Law Firms and the Justices, 2008-09 through 2017-18

Ever wonder about the success rates of law firms at the Wisconsin Supreme Court—and how the firms fared with individual justices? In previous posts we have often dwelled on the activities of the Department of Justice and the State Public Defender’s Office—agencies regularly involved in supreme court litigation—but today we’ll turn the spotlight on private firms and examine the accomplishments of their most active representatives.[1]

Starting with a list of the 15 private firms responsible for the most oral arguments over the past ten years, I removed a small number of cases from each firm’s total—specifically, cases in which a firm delivered an oral argument as an amicus party, and cases in which a fragmented ruling made it too difficult to classify the outcome as favorable or unfavorable for participating law firms.[2] Chart 1 shows the number of oral arguments conducted by each firm after the totals were adjusted according to these guidelines.[3]

(Click on the charts to enlarge them.)

Having arrived at a set of cases to consider, we next determine what percentage of each firm’s cases yielded favorable outcomes for the firm’s clients. Although roughly half the firms have “success rates” in the general neighborhood of 50%, the results for the remaining firms run all the way from 20% to 80%, as displayed in Chart 2.[4]

Peering more deeply into these cases, we can discern the amount of support for their arguments that the firms gained from the justices individually. To this end, the figures in Chart 3 indicate the percentage of a firm’s cases in which its attorneys won the approval of each justice.[5] As one would expect, the figures often vary markedly from firm to firm and from justice to justice—sometimes in predictable fashion. The clients of personal-injury firms, for instance, found the court’s two liberal justices (Abrahamson and AW Bradley) much more receptive to their arguments than were their conservative colleagues (especially Justices Roggensack, Ziegler, and Gableman). In contrast, Reinhart Boerner Van Deuren enjoyed the overwhelming favor of conservative justices, but none at all from Justice Abrahamson.

I am particularly struck by the results for Godfrey & Kahn—the only firm whose appellate lawyers secured the vote of every justice, conservative and liberal alike, in over 50% of their cases. And they did so with a comparatively large volume of arguments.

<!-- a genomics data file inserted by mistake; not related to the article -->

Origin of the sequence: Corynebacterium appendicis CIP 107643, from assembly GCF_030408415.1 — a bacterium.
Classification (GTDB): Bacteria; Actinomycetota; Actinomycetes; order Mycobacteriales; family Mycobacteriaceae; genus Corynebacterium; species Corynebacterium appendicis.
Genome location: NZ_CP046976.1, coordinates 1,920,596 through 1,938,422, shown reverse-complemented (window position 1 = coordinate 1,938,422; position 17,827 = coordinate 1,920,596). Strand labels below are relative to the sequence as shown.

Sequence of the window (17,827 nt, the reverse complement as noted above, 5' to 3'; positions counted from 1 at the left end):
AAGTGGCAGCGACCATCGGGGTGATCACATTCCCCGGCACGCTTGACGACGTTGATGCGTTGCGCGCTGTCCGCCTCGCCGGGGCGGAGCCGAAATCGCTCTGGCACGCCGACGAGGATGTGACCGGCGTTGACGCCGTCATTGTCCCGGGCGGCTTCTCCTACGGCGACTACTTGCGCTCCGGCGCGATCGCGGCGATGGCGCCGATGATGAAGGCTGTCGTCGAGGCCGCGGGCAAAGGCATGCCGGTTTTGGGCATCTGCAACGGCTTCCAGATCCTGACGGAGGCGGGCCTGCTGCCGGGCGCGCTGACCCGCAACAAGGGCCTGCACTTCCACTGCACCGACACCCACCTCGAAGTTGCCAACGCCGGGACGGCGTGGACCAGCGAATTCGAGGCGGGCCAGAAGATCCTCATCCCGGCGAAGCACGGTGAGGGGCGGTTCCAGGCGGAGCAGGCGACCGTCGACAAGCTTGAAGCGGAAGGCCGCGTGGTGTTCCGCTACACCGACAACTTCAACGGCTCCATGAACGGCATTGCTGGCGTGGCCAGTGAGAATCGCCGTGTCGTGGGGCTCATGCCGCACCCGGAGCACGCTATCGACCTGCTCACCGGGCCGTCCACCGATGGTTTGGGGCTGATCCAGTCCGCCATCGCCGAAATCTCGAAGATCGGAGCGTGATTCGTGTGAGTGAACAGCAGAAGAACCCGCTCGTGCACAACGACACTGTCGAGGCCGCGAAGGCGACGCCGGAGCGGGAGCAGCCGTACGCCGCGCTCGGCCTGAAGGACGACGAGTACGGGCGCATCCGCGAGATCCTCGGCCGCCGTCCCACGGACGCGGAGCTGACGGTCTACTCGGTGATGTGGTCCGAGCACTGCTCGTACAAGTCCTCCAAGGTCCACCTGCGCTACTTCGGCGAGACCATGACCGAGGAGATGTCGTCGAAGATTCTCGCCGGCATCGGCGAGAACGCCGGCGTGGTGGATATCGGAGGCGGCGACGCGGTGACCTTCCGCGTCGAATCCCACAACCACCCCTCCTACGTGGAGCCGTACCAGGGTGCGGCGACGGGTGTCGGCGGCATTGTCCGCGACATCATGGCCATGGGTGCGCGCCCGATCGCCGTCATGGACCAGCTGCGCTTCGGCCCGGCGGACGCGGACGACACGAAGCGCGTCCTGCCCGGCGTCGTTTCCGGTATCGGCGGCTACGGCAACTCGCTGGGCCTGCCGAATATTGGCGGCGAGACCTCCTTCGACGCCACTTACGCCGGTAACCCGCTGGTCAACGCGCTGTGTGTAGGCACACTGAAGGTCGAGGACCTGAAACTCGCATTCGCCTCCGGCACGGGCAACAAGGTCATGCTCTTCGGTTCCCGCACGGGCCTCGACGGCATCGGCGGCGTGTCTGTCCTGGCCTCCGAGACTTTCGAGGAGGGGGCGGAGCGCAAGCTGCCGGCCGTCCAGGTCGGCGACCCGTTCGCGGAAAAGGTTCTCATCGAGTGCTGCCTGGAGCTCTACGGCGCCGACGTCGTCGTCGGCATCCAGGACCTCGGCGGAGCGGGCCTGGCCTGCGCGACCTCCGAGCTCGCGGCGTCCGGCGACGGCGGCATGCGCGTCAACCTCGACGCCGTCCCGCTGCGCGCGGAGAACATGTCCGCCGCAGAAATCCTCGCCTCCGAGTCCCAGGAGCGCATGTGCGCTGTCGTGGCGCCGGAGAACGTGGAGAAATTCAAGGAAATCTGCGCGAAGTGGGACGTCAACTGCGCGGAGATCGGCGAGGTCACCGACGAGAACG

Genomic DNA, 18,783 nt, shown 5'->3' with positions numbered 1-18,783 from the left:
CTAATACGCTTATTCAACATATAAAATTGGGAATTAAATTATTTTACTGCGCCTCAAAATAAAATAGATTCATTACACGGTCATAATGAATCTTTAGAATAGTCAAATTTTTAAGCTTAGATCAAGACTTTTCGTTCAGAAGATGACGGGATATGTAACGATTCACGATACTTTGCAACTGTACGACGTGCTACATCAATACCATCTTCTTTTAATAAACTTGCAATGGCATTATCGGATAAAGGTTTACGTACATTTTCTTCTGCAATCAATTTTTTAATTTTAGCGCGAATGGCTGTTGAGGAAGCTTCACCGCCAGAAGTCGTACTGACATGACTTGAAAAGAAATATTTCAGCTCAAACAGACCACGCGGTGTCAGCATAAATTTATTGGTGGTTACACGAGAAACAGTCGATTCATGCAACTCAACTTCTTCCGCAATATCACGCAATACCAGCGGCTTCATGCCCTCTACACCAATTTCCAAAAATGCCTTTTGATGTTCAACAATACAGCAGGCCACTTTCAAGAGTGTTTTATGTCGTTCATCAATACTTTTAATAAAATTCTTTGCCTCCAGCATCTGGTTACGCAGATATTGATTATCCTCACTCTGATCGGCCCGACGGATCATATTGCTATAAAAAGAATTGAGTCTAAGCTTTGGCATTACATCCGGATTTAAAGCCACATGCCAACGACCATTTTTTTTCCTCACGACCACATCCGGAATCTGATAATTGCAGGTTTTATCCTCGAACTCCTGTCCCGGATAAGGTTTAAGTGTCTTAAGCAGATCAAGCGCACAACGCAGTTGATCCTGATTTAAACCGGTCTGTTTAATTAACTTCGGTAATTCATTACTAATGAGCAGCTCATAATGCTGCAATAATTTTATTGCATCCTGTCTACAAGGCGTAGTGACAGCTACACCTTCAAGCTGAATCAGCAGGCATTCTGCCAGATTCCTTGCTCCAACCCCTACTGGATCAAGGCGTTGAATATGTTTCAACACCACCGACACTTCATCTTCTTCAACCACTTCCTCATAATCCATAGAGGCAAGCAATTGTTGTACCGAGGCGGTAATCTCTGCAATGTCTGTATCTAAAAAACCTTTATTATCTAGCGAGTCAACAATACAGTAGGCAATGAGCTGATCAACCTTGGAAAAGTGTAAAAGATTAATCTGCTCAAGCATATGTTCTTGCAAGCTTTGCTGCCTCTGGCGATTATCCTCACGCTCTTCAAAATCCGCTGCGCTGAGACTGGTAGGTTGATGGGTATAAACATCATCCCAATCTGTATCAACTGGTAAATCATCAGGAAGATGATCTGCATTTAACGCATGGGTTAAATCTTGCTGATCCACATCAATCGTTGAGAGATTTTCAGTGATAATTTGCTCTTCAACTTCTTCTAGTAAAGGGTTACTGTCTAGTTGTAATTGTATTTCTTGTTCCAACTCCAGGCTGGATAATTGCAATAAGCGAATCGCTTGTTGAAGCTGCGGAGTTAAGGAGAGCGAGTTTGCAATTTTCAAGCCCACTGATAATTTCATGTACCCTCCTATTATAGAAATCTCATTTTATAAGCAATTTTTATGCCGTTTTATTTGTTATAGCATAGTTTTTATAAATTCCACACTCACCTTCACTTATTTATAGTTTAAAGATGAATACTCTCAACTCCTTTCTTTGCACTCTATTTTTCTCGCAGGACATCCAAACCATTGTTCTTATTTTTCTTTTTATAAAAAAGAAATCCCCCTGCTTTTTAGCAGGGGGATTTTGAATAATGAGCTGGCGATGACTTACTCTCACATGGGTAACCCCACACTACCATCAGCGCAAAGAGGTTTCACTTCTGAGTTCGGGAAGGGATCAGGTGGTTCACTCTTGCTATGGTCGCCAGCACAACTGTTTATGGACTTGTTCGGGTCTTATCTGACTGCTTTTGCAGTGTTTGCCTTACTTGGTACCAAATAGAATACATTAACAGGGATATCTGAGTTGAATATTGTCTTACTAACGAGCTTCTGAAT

In our next post, we’ll take a look at the results achieved by prominent individual attorneys from the 15 firms featured here.

 

[1] In addition to state agencies, I am excluding non-profit entities such as the Remington Center and the Wisconsin Institute for Law and Liberty.

[2] When a firm prevailed on certain issues but not others, the case is counted as a favorable (or unfavorable) outcome if it seems clear that the firm won (or lost) on the issues of greatest importance—a subjective call required in only a very small number of cases.
The handful of cases that resulted in 3-3 per curiam decisions also required special processing. Unfortunately, the court has recently ceased to divulge how individual justices voted in such rulings—and I omitted cases when this information was withheld. In earlier years, however, the justices did communicate their votes in 3-3 cases, which allowed them to be included in Charts 1 and 3.

[3] We are considering cases decided during the 10 terms under review. In other words, if oral argument occurred during 2017-18, but the case was not decided until 2018-19, it is not included in this post.
The total for Whyte Hirschboeck Dudek includes two oral arguments delivered by Husch Blackwell, which absorbed Whyte Hirschboeck Dudek in 2016. Boardman & Clark’s total includes three arguments delivered by Boardman, Suhr, Curry & Field. Boardman & Clark was formed by the merger in 2012 of Boardman, Suhr, Curry & Field and Lathrop & Clark.

[4] Chart 2 does not include 3-3 per curiam decisions.

[5] Justices RG Bradley and Kelly have not been on the court long enough to participate in many cases, and thus their results in Chart 3 should be viewed circumspectly.

About Alan Ball

Alan Ball is a Professor of History at Marquette University in Milwaukee, WI.

alan.ball@marquette.edu

SCOWstats offers numerical analysis of the voting by Wisconsin Supreme Court justices on diverse issues over the past 45 years.

Comments

  1. Well written and to the point. I appreciate the detail in this article!

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